Travel Tips & News

We quizzed our Travel Directors on the weirdest foods they've braved on their travels

Recently updated on April 30th, 2024 at 05:49 pm

One of the best parts of travelling is trying out new cuisines – and our globe-trotting Travel Directors have tasted it all. Whether it’s a unique delicacy or a special snack, they love diving into all the weird things to eat around the world – and there’s almost nothing they won’t try at least once! From deep-fried scorpions in Thailand to kangaroo in Australia to mac n’ cheese soft-serve in Canada, here are the weirdest foods our Travel Directors have encountered on their travels. 

WAYS TO GO: Food travel

The weirdest foods our Travel Directors have eaten in North America

Mark Roberts
I usually recommend the Rocky Mountain Oysters (breaded, fried, sliced bull testicles) on my Costsaver and Trafalgar trips that go through Cody, Wyoming and Silverton, Colorado, USA. A local regional delicacy. Fun to see who will try them. Handlebars restaurant in Silverton and Irma’s restaurant in Cody. Taste like chicken.

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Ben Hutchinson
The Calgary Stampede in Canada is pretty famous for annual over-the-top foods. This year’s new entrants included cow tongue pizza, Korean squid ink corn dog, deep-fried Oreo mini doughnuts, pop rocks popcorn chicken, garlic and caramelized onion lemonade, honey habanero ice pops, flamin’ Cheeto fries, samosa poutine, glazed donut grilled cheese, deep fried strawberries, meal worm hot dog, mac n’ cheese soft serve ice cream…

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The weirdest foods our Travel Directors have eaten in Europe

Lisa Bottazzo
Boiled pigs trotters and snouts is an interesting food in Naples, Italy. They serve it with fresh lemon wedges, in little refrigerated vans along the main streets of passing walking traffic. Surprisingly popular!

Agnes tried fermented shark in Iceland and shared her experience on Instagram!

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Arne Schmidt
Germany: Stuffed pig stomach – actually very good. In German, it’s called “Pfälzer Saumagen”. Former chancellor Helmut Kohl was a big fan of it, coming from the area. He liked to treat foreign statesmen to it with varied reactions.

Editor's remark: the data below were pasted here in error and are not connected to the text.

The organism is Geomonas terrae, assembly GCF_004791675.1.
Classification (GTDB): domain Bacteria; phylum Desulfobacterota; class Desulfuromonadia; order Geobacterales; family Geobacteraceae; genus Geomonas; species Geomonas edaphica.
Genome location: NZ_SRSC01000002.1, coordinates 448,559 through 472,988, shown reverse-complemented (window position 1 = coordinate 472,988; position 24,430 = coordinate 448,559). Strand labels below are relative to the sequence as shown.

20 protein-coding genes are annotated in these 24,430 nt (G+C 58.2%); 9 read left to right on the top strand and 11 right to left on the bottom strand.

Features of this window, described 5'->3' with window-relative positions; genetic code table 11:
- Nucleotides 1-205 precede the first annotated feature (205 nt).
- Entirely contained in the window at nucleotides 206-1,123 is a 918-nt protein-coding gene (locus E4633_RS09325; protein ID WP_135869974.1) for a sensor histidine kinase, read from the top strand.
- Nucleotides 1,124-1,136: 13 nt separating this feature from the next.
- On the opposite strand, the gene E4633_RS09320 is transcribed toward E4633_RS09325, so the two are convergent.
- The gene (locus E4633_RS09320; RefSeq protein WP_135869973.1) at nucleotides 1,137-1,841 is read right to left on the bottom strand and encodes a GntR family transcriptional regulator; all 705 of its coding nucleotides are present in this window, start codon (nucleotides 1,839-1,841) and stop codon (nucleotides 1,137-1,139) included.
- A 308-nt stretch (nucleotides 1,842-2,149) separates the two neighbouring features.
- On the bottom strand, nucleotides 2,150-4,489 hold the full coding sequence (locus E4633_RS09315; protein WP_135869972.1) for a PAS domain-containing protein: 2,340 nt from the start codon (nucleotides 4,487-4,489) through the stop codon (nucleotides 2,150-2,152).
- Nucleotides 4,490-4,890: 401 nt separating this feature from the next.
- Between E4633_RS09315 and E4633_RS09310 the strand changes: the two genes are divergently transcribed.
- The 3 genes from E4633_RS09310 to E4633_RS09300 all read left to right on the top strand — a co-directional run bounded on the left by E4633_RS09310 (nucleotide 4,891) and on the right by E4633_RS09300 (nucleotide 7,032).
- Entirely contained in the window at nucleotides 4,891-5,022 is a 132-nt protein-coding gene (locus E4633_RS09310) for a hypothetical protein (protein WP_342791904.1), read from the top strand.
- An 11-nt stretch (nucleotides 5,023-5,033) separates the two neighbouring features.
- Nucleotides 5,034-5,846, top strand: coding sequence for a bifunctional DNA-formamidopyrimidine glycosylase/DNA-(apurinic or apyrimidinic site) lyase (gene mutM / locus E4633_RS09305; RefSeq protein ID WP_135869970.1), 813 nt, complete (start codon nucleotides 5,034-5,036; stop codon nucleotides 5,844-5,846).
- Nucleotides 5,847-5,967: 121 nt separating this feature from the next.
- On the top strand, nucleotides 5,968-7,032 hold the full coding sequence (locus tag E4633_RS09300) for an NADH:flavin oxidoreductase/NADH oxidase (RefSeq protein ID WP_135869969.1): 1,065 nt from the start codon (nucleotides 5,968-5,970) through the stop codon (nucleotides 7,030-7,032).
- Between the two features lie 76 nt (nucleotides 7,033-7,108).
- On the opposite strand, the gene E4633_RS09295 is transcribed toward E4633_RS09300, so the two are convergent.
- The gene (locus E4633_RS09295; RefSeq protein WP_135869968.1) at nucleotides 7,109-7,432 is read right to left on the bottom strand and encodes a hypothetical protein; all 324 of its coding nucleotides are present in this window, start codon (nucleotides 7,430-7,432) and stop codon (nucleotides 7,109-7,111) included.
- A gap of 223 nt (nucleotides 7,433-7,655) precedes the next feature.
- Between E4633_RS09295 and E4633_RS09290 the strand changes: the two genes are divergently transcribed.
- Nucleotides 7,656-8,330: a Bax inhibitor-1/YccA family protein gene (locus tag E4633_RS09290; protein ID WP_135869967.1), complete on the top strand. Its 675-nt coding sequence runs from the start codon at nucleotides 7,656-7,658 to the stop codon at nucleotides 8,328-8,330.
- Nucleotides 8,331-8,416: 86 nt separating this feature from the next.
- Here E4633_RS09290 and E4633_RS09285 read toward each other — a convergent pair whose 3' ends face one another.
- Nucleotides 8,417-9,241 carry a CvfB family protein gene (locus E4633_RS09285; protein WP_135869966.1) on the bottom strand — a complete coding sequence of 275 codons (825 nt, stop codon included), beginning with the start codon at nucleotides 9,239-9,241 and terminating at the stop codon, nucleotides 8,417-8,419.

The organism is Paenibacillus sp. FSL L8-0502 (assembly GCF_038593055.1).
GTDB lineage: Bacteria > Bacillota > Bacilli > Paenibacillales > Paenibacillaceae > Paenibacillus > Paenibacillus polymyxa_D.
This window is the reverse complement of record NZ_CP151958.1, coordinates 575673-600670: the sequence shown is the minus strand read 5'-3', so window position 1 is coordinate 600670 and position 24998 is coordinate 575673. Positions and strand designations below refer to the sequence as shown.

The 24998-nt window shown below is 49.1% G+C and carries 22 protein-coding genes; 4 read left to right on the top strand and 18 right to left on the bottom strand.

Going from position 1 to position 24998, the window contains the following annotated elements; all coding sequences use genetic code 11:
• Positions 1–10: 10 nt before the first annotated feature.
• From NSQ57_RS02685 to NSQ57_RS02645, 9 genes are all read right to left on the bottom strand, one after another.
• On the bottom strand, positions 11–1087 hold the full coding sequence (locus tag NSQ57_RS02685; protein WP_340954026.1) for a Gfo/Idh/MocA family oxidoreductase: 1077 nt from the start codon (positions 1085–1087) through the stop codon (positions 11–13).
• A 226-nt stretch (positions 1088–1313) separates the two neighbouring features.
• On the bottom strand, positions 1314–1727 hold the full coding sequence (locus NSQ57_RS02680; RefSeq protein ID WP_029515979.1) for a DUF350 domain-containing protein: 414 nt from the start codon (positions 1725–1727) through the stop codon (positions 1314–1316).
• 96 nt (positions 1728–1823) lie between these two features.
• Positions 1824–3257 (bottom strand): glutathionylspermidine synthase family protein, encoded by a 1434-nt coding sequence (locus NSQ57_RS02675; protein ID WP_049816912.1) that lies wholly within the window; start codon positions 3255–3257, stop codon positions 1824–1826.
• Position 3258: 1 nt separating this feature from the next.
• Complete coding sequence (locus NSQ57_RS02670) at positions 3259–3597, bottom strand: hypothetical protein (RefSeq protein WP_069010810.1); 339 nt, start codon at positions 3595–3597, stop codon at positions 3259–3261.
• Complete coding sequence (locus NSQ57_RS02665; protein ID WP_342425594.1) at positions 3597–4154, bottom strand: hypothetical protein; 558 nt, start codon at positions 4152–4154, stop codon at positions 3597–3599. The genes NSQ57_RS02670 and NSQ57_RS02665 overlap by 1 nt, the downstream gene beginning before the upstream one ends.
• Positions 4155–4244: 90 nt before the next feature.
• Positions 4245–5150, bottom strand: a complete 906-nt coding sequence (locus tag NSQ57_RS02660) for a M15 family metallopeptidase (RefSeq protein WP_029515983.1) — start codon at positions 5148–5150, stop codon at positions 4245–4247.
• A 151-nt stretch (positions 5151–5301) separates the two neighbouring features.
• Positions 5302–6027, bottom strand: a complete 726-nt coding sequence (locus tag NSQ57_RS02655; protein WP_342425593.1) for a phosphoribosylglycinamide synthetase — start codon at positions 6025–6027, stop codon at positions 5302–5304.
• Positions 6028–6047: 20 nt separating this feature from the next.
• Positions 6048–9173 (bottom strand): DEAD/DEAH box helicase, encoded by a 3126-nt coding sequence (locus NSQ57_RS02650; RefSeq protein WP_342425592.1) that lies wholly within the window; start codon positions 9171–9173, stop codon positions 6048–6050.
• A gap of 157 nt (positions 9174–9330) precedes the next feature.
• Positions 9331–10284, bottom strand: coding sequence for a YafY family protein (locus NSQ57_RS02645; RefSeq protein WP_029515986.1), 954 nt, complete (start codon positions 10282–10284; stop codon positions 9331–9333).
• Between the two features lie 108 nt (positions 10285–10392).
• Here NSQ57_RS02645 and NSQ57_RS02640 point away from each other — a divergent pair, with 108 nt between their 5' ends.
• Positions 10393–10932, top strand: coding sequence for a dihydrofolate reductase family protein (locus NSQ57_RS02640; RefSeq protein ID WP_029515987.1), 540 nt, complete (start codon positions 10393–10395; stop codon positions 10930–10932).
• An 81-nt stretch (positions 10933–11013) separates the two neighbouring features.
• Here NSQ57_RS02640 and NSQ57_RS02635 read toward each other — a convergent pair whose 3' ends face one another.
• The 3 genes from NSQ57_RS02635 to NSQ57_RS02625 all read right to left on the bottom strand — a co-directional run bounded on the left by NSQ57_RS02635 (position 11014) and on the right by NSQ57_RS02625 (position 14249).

In Northern Germany, we have a dish called “Labskaus”. We love it – most others wouldn’t touch it – but they are wrong, of course. It’s herring, beef and red beets put through the meat grinder with mashed potatoes.

Labskaus Germany

Roberto Astarita
‘O pere e ‘o musso is a typical Neapolitan dish, with its name meaning “the foot and the muzzle” in Italian, which refers to its main ingredients: pig’s feet and cow snouts. ‘O pere e ‘o musso is usually sold as street food from carts, in the cities in Campania but also in other southern Italian regions. It is a sort of tradition to eat it during the celebrations for the Patron Saint of the different villages. In Sant’Agnello, it’s the 14th of December.  Sorry to be “Furio” (the Italians will understand).

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Antonella Fedeli
In Rome, you can still find some restaurants serving fried frog legs and Roman-style tripe.

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The weirdest foods our Travel Directors have eaten in Australia

Christin Niederle
For me, it was shima wasabi from Tasmania. I did not know that the “wasabi” in Australia wasn’t wasabi at all. Check out their website. Very interesting benefits, too.

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The weirdest foods our Travel Directors have eaten in Asia

Allen Gibson
The most unusual food I’ve tried would probably be deep-fried scorpions from a Thai night market stall.  They were actually really good. Lots of chilli sauce can do that! The stall had other offerings, some of which were moving, but I had to draw a line somewhere!

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deep fried scorpion Thailand weirdest foods

Weirdest dishes our Travel Directors have tried from all over the world

Maria Troiano
Cobra grappa in Vietnam, zebra and giraffe in Kenya, river ray in Argentina, cayman in Florida.

Michael Thomas
Whale in Canada, snake in China, kangaroo in Australia.

Steve Fowler
Cow stomach nerves in Italy and Hákarl – fermented shark – in Iceland. You can taste it for weeks afterwards (not in a pleasant way). 

RELATED CONTENT: Eat like a Viking with these 7 traditional Icelandic foods

Do you like to try weird delicacies when you travel? What are the strangest foods you’ve eaten on your trips? Let us know in the comments below!

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